Rep. John Conyers, Jr., on Judicial Nominations,
Partisanship and Preserving the Filibuster
... this debate is over the nature of our democracy and respect
for the independent federal judiciary. For 200 years, the Senate has
used the filibuster to protect the rights of the minority in Congress
and prevent intensely divisive legislation from passing. The filibuster
... protect[s] our democracy from being captured by one party or faction
controlling all the branches of government, precisely the situation
we have today.
EXCLUSIVE BUZZFLASH GUEST EDITORIAL
Over the past several weeks, we have seen unprecedented attacks on the
independent judiciary by leading members of the Republican majority. Most
of the public, however, may have missed earlier efforts of the majority
to "capture" the courts through the arguable abuse of both legislative
and executive authority. These attempts by the administration and Republicans
in Congress threaten to debase permanently the courts and undermine the
stability of our legal system for mere short-term political gain.
As was apparent from the message of Justice Sunday - a nationally televised
Christian conservative political rally, the right-wing of the Republican
party has made the appointment of judges the latest battle ground in the
raging "culture" wars. The telecast's participants accused Democrats
of using the filibuster to keep judges of a certain faith off the bench
and essentially tarred their opponents as the enemies of God. The participation
of Senator Frist in this event is troubling because the implication that
any party or any senator would impose a litmus test against people of
faith is not only wholly inaccurate, but irresponsible.
In reality, this debate is over the nature of our democracy and respect
for the independent federal judiciary. For 200 years, the Senate has used
the filibuster to protect the rights of the minority in Congress and prevent
intensely divisive legislation from passing. The filibuster is part of
a series of Senate rules designed to encourage compromise and protect
our democracy from being captured by one party or faction controlling
all the branches of government, precisely the situation we have today.
With the administration's changes in longstanding consultative policies,
the filibuster represents the final option in oversight by the legislative
minority in the Senate. From the beginning, this administration closed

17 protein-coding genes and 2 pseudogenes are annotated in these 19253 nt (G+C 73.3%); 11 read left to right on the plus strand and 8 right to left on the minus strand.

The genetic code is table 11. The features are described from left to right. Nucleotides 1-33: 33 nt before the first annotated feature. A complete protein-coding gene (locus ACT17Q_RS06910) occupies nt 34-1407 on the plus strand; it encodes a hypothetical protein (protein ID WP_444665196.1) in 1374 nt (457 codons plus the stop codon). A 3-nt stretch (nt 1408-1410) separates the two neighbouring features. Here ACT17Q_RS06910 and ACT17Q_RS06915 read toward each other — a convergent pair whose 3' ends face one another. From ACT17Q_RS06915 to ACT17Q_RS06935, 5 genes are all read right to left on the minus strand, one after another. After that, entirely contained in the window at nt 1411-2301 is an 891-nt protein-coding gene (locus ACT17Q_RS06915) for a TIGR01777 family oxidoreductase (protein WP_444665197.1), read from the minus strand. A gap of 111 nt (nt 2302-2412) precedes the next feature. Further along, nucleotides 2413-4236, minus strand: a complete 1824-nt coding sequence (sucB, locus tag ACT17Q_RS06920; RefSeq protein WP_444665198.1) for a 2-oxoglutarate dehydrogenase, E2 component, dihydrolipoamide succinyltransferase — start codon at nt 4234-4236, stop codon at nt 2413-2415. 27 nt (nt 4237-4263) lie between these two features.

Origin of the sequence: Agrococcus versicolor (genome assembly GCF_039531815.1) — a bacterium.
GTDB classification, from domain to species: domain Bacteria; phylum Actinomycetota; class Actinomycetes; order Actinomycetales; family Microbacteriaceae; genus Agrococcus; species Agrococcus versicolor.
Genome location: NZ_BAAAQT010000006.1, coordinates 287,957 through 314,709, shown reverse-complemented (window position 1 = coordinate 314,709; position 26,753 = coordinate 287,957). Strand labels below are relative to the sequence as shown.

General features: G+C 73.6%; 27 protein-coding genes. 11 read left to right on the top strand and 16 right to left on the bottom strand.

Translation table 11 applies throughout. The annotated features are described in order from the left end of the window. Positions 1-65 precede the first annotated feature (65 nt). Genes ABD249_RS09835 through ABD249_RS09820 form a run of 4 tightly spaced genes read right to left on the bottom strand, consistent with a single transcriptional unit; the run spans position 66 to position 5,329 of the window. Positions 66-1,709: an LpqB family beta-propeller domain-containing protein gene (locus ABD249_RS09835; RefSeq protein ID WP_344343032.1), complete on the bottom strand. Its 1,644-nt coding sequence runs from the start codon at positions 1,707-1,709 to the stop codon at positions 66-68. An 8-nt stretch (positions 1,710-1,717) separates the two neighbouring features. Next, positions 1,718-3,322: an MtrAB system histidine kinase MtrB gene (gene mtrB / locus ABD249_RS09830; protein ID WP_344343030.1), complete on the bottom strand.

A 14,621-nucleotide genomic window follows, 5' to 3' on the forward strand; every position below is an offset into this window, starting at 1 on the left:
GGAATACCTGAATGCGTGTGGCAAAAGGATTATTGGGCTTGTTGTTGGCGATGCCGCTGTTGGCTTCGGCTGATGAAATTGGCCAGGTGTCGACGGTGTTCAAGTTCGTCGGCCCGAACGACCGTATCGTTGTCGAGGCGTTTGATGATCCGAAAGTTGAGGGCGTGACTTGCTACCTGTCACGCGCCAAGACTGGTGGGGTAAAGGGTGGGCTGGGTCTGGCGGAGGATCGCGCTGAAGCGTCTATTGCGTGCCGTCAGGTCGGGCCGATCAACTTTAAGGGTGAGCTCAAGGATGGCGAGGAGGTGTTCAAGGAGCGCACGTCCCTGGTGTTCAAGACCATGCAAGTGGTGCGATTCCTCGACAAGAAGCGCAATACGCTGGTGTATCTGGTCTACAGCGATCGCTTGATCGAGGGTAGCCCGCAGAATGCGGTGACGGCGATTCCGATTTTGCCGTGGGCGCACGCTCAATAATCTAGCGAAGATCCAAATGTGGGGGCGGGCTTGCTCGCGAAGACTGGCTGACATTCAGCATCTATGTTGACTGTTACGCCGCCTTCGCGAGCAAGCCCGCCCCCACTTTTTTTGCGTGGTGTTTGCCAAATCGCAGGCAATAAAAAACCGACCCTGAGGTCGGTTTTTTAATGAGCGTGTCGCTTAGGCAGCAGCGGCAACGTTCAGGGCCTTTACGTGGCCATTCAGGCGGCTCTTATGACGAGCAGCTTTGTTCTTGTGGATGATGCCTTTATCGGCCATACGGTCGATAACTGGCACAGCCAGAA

the review process by eliminating pre-nomination review by the American
Bar Association and consultation with the opposition party on appellate
court nominations, as had been the policy of the Clinton administration.
These decisions all but guaranteed controversy around certain nominations
and politicized the process.
When you evaluate the record, it would seem that the administration should
have little complaint. Senators have used the filibuster to block only
10 of President Bush's most extreme nominees and 204 have been confirmed.
President Clinton's nominees faced a far different fate at the hands of
these same senators, who used the tactics that they today propose to abandon.
As a result of Republican obstructionism, 81 vacancies were left unfilled
at the end of the Clinton administration, including 26 vacancies on the
courts of appeals.
The heaviest weight of these tactics fell on women and minorities. By
the close of 1999, every nominee who was subjected to obstructionist hurdles,
such as multiple Senate Judiciary Committee Hearings, was a woman or person
of color. The bipartisan Constitution project of Georgetown University
revealed that minority candidates for federal judgeships were twice as
likely not to be confirmed as their white counterparts.
Senator Jesse Helms, for example, blocked each of the four African-American
judges nominated to integrate the Fourth Circuit Court of Appeals, and
Missouri Supreme Court Justice Ronnie White was the victim of a racial
double standard by former Senator and Attorney General John Ashcroft.
Moreover, several other highly qualified women and minority nominees
waited up to four years for a vote by the Senate. In the face of this
discrimination, there was never a suggestion that Senate rules be changed
to remedy this disparity. Arguments that the proposed modification of
the filibuster rule would erase its tainted racial history completely
lack credibility because those authoring the change lack clean hands
respect to the issue.
The level of partisanship aimed at the federal courts over the last several
years clearly threatens to undermine the institution. Judges already battered
by controversies over pay, Congressional investigations and threats of
impeachment over unpopular decisions have cried foul. Further, over 350
editorial boards, former Republican Senators, columnists and lawyers of
every ideological stripe, and organizations from across the political
spectrum have appealed to the Senate to step back from the "nuclear"
brink on judicial nominations. The leaders in the Senate must come together
to find a solution that will assure both that fair and responsible judges
fill vacant judicial seats and that the filibuster remains available for
use during the most extreme situations. If we expect people of integrity
to lead our courts, the time has come for reason to prevail over partisanship.
John Conyers, Jr.
A BUZZFLASH EDITORIAL
John Conyers, Jr., is the second most senior person serving in the U.S.
House of Representatives. He is also the ranking Democrat on the House
Committee on the Judiciary and a founding member of the Congressional